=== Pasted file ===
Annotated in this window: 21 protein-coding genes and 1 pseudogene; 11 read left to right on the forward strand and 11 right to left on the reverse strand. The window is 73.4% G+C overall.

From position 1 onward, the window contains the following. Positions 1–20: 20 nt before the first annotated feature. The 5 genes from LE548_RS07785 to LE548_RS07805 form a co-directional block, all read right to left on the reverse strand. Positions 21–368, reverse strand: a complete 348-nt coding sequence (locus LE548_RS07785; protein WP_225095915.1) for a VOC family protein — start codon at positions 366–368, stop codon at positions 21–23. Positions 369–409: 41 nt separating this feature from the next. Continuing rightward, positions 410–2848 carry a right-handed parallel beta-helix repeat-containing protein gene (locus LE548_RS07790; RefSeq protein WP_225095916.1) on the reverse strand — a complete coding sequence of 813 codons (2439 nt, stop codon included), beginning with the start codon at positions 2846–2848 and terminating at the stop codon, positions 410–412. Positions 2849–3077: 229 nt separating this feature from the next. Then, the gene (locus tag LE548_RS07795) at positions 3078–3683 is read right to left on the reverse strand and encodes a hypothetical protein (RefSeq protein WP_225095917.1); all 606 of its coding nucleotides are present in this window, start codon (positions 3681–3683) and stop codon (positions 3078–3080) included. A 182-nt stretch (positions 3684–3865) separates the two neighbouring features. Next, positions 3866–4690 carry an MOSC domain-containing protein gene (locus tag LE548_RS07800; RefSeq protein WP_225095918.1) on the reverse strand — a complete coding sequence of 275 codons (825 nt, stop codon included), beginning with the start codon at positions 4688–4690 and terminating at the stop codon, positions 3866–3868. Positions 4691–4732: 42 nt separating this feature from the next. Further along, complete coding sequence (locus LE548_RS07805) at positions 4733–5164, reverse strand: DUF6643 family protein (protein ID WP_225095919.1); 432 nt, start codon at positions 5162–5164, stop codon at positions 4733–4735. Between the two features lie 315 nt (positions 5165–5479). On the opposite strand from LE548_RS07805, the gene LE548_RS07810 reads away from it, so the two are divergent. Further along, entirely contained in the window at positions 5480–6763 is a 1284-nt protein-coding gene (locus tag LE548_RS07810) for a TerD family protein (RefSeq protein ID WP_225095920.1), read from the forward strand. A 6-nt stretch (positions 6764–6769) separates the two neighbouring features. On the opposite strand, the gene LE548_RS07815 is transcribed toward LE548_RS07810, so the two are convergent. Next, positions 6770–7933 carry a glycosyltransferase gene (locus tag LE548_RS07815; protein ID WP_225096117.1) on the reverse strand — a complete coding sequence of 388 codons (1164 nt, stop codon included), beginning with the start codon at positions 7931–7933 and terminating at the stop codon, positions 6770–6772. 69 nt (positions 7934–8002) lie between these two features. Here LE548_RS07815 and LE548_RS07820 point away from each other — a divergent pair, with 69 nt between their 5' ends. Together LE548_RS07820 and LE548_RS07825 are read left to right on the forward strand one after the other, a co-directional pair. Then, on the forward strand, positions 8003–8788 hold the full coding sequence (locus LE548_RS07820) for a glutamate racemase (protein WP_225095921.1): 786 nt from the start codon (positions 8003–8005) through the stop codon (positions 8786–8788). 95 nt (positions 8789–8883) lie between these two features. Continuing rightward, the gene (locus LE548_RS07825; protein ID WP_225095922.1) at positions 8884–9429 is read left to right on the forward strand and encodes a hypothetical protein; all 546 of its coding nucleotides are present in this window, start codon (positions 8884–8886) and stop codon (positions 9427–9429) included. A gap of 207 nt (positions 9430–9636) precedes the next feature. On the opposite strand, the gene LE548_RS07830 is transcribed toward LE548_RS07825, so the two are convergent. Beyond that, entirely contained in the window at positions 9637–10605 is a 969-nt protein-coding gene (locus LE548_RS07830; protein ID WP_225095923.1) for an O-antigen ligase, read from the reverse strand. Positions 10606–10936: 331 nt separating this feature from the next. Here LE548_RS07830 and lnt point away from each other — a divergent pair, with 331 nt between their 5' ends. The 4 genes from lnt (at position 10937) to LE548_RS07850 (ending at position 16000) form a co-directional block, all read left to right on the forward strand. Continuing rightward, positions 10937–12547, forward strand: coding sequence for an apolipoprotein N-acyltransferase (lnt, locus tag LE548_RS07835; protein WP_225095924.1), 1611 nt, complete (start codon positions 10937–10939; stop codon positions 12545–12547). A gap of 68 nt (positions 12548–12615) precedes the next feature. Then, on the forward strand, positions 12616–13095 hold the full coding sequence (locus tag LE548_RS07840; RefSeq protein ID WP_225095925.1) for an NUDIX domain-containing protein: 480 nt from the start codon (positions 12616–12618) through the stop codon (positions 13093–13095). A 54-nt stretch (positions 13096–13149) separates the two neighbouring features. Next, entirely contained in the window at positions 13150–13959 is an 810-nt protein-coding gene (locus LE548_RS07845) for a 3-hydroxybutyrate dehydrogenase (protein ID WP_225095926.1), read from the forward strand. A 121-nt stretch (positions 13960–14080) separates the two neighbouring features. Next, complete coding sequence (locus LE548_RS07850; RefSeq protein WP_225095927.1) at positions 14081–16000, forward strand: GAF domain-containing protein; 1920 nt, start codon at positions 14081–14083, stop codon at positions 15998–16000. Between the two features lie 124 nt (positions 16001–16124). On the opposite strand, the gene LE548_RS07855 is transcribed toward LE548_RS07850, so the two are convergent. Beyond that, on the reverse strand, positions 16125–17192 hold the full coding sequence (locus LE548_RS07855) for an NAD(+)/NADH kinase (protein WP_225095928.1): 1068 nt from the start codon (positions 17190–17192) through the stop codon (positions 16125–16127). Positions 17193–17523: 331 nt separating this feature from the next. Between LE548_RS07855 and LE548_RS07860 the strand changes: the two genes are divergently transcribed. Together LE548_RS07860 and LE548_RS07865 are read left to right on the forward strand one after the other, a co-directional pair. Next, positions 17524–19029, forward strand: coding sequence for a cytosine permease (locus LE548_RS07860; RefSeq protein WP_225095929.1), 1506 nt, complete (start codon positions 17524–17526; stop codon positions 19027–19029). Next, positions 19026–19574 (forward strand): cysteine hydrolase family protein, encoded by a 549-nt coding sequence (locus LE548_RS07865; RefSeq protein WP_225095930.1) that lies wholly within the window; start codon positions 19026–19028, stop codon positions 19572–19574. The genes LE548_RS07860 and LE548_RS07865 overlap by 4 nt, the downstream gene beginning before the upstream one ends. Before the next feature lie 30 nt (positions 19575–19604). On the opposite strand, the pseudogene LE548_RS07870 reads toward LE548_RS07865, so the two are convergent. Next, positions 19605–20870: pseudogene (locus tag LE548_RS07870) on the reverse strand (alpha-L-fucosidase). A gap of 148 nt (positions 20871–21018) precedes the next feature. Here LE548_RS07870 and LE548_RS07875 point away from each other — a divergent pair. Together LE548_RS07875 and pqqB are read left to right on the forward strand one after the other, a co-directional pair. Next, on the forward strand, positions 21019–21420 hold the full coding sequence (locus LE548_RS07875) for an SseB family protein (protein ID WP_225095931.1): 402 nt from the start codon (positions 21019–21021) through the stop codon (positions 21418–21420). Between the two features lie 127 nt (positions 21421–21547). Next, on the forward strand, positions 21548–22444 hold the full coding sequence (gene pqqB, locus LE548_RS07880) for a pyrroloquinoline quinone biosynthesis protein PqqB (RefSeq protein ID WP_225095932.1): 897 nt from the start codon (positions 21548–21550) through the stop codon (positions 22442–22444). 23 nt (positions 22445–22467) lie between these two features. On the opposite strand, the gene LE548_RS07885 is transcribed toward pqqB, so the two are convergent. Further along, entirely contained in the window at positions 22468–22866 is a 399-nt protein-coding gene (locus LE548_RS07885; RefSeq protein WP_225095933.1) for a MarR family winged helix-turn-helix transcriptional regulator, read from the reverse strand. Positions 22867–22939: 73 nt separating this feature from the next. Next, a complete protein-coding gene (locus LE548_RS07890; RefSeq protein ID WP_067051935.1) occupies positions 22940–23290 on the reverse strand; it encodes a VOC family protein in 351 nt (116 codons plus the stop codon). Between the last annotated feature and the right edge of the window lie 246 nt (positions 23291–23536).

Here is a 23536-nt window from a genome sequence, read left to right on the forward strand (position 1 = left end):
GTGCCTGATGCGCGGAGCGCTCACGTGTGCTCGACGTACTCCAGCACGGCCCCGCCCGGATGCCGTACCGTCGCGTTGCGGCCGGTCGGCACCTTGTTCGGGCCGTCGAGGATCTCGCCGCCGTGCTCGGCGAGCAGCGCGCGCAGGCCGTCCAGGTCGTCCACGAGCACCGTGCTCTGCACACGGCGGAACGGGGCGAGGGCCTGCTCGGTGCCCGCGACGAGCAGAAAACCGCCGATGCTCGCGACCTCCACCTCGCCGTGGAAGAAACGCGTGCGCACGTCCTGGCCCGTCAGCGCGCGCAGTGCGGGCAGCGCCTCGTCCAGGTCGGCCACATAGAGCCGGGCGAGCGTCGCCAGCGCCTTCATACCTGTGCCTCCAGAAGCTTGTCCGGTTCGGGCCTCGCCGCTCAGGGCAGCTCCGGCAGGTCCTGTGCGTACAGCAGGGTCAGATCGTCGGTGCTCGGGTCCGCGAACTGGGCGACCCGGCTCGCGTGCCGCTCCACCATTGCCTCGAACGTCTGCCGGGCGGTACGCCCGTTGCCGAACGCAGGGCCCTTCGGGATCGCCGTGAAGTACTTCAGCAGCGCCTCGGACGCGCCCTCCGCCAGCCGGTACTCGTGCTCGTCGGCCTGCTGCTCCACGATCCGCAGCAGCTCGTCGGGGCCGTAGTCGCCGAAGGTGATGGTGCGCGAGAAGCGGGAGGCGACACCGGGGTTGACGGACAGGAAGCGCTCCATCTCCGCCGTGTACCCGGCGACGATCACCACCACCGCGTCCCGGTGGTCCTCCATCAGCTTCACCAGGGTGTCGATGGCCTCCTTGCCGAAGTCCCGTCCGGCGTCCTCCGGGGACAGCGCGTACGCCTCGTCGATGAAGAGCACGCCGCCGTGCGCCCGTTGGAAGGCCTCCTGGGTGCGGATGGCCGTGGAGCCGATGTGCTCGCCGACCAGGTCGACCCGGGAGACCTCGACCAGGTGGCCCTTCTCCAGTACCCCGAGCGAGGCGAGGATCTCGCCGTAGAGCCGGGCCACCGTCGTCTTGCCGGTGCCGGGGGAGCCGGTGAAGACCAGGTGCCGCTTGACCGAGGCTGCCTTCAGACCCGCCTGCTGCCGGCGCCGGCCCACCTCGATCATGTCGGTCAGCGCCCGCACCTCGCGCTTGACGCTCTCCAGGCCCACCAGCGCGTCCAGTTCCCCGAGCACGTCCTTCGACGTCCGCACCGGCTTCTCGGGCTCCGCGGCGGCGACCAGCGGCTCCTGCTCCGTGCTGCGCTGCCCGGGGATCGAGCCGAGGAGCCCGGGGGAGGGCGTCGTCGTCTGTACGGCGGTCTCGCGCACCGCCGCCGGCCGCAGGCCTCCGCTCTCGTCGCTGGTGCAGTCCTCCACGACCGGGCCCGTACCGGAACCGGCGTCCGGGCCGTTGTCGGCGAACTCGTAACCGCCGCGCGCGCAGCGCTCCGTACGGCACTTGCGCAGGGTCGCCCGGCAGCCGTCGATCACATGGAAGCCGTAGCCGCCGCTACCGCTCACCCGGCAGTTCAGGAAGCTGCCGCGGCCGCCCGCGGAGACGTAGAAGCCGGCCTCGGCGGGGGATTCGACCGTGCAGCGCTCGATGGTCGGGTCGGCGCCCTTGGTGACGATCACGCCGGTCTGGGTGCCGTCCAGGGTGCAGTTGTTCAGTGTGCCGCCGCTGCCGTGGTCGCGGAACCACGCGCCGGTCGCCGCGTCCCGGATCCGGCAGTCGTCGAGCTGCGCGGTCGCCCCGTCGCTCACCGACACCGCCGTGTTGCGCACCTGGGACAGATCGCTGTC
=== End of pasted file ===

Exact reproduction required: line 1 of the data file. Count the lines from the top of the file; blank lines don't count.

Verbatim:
Annotated in this window: 21 protein-coding genes and 1 pseudogene; 11 read left to right on the forward strand and 11 right to left on the reverse strand. The window is 73.4% G+C overall.